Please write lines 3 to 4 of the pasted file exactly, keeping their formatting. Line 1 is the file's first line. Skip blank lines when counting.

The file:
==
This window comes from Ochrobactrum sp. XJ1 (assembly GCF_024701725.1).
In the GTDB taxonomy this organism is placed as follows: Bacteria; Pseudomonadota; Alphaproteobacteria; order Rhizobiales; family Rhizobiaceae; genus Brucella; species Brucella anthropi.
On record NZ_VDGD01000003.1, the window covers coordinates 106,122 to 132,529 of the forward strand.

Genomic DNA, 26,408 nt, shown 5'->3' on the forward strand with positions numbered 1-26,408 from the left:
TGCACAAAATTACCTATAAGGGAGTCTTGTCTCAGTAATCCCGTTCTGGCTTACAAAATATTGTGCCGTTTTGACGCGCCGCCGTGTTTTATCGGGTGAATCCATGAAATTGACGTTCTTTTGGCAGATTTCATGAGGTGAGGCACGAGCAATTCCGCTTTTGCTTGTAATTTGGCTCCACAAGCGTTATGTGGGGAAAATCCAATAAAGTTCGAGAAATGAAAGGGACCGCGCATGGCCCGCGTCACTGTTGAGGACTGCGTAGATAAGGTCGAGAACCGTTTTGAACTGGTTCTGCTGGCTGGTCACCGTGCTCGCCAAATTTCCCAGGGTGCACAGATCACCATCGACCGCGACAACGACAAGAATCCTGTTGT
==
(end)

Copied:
On record NZ_VDGD01000003.1, the window covers coordinates 106,122 to 132,529 of the forward strand.

Genomic DNA, 26,408 nt, shown 5'->3' on the forward strand with positions numbered 1-26,408 from the left: